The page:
But perhaps the most difficult transition to make was the decision to graduate to a MUM BUS.
Young, fun, childless Lauren drove the world’s cutest car. A Fiat 500 Bambino. A mate of mine told me it looked like an iPod. He’d jump in and yell, “shuffle” and rock the car trying to change the music. Oh the lolz.My adorable, zippy little Bambino, which could fit into any and every available parking spot, couldn’t fit my baby. It definitely couldn’t fit my bank-breaking pram.
As I struggled to fit my growing gut behind the wheel, I stopped talking about stereo systems and zippiness and starting researching boot space and reversing cameras. In a move that most couples eventually make, we agreed that this tiny speck of a human being was going to require an upgrade to a beast of a car. Because tiny humans may be tiny, but they come with a travelling circus of crap. Plus, when you’re driving around with your precious bundle, you need to be the most imposing presence on the road, right? “I have a baby in the car! I WILL DRIVE OVER YOU!”
So, now, I’m the ultimate mum cliché. I’m walking along in my activewear, carrying a takeaway coffee cup, wearing a mum bun and climbing up into my 4WD (or is it SUV now?) so I can ferry my kids around to gymnastics and playgroup.
One day I’ll get back to small and pretty. I might even be able to wear dangly earrings again.
If you’re looking to upgrade your car, but are short of funds, a personal loan can provide you with a way to achieve that goal. Why not check out People’s Choice Credit Union’s personal loans, or use their online Personal Loan calculator to see how a Personal Loan could work for you and your budget.
So now we know how expensive these kids are, want to win some cash? I’ve got a $200 prepaid VISA card up for grabs and I want to give it to you!!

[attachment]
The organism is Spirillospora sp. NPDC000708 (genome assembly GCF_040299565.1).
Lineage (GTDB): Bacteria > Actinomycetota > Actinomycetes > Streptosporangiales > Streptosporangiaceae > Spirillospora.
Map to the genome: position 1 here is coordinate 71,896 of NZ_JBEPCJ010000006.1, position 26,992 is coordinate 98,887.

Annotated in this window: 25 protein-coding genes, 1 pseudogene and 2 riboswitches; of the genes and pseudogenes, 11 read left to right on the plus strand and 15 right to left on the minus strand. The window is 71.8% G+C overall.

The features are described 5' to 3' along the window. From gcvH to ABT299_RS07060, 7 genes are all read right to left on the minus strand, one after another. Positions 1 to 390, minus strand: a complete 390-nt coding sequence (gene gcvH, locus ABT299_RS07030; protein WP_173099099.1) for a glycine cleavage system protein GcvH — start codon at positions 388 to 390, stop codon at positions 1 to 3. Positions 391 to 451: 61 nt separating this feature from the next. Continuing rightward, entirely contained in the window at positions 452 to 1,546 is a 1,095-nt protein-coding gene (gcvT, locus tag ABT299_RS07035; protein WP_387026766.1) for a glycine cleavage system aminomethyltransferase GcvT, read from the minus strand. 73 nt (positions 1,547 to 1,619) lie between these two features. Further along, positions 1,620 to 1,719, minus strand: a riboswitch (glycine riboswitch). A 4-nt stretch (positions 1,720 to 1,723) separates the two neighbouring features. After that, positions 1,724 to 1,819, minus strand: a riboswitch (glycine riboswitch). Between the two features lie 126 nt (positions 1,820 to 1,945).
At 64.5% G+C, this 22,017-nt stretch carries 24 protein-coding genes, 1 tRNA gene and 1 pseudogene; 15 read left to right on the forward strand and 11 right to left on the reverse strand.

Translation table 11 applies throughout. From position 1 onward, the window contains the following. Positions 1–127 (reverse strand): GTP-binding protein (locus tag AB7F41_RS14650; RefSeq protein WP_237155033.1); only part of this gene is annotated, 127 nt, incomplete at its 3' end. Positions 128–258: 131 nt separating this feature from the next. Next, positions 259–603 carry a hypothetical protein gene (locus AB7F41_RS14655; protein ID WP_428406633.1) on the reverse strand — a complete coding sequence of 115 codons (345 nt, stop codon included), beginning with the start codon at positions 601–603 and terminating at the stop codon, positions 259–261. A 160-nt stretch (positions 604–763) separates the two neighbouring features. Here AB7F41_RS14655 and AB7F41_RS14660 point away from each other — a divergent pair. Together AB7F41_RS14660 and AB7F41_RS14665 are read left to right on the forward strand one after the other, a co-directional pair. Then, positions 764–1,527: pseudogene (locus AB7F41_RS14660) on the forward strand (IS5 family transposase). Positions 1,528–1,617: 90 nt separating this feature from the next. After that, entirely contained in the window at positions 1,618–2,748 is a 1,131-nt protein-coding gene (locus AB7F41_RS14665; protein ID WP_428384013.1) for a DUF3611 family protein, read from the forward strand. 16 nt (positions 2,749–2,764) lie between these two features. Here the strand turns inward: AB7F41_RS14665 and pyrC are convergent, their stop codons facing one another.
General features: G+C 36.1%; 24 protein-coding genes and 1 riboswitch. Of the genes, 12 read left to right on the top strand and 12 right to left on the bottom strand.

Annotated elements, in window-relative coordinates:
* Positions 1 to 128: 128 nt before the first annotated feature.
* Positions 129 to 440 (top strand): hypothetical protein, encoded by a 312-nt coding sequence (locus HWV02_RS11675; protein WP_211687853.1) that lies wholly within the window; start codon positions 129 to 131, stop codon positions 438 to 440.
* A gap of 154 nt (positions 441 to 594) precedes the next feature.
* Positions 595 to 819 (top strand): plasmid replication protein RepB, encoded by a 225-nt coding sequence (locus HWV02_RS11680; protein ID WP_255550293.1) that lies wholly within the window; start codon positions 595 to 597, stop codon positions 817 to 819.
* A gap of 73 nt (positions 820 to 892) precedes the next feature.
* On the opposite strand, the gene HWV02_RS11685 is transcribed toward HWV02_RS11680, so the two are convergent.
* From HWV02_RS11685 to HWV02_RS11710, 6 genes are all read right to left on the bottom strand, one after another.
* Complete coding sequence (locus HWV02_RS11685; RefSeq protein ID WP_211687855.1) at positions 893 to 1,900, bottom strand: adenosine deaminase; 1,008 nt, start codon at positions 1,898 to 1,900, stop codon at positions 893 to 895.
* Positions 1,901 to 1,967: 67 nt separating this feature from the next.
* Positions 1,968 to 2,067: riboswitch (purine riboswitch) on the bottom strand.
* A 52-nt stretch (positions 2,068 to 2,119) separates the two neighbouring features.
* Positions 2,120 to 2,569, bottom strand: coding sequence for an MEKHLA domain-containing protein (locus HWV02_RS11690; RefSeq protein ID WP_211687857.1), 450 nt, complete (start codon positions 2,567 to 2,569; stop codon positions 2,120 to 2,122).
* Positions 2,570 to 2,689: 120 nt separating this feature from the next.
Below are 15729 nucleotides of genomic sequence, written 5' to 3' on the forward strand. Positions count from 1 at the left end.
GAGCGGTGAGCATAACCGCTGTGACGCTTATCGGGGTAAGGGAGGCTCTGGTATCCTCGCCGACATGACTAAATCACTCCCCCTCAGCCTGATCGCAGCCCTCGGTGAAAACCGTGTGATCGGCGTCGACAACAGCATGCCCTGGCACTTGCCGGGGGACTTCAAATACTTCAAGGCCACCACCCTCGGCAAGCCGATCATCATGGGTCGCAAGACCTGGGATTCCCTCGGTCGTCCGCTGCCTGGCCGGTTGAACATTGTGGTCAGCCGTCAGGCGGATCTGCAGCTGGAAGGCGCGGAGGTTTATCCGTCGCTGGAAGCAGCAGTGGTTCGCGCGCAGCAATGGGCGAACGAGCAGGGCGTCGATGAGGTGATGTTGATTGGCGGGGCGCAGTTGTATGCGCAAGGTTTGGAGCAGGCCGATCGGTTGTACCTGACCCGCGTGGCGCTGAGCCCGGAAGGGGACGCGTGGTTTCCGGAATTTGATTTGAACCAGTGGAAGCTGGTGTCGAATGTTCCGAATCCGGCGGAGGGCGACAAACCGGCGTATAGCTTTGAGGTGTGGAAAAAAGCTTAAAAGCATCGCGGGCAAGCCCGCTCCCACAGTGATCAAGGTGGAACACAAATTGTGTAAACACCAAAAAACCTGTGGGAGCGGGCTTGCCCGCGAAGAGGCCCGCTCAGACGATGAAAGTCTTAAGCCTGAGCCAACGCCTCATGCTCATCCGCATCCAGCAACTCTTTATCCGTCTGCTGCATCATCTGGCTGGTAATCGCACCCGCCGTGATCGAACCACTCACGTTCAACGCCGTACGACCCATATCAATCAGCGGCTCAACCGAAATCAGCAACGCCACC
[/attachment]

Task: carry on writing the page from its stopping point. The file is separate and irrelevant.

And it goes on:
Just tell me in 25 words or less, what’s something you’ve bought for your kids that has ended up being a huge waste of money OR tell me something you bought that has been worth it’s weight in gold.
Terms and Conditions
- This is a game of skill. Each valid entry will be judged by Lauren, based on creativity and originality.
- There is one prize: 1 x $200 prepaid VISA card.
- Competition begins at 4pm Sydney time on Thursday 14th July 2016 and finishes at midnight on Sunday 24th July 2016.
- This competition is hosted by The Thud and is open to all Australian readers of The Thud. (sorry to my lovely international readers!)
- Prize is not transferable or changeable.
- Entry is via leaving a comment on this blog post in answer to the above question
- The winner will be announced on Monday the 25th of July on The Thud’s Facebook page. This giveaway is not endorsed by Facebook.
- The decision on the winner is final.
- If the winner is not able to be contacted or does not respond to The Thud within 48 hours, a runner-up will be chosen.
- These terms and conditions are subject to change at any time without notice.
- GOOD LUCK! xxx
From the minute that tiny babe is out of you, you’ll start hearing about “tired signs”
“Do you know your tired signs?”
“Have you been watching her tired signs?”
“What tired signs has he been showing?”
“Won’t somebody think of the TIRED SIGNS!”
Everybody is so bloody preoccupied with the baby’s tired signs that they completely ignore the mother who’s standing there wearing gumboots and a shower cap, brushing her teeth with a candle and obsessively staring at her jerking infant and trying to decide if the baby is tired or if he’s trying to communicate through modern dance.
So, for your reference, here’s a handy guide to a mother’s tired signs: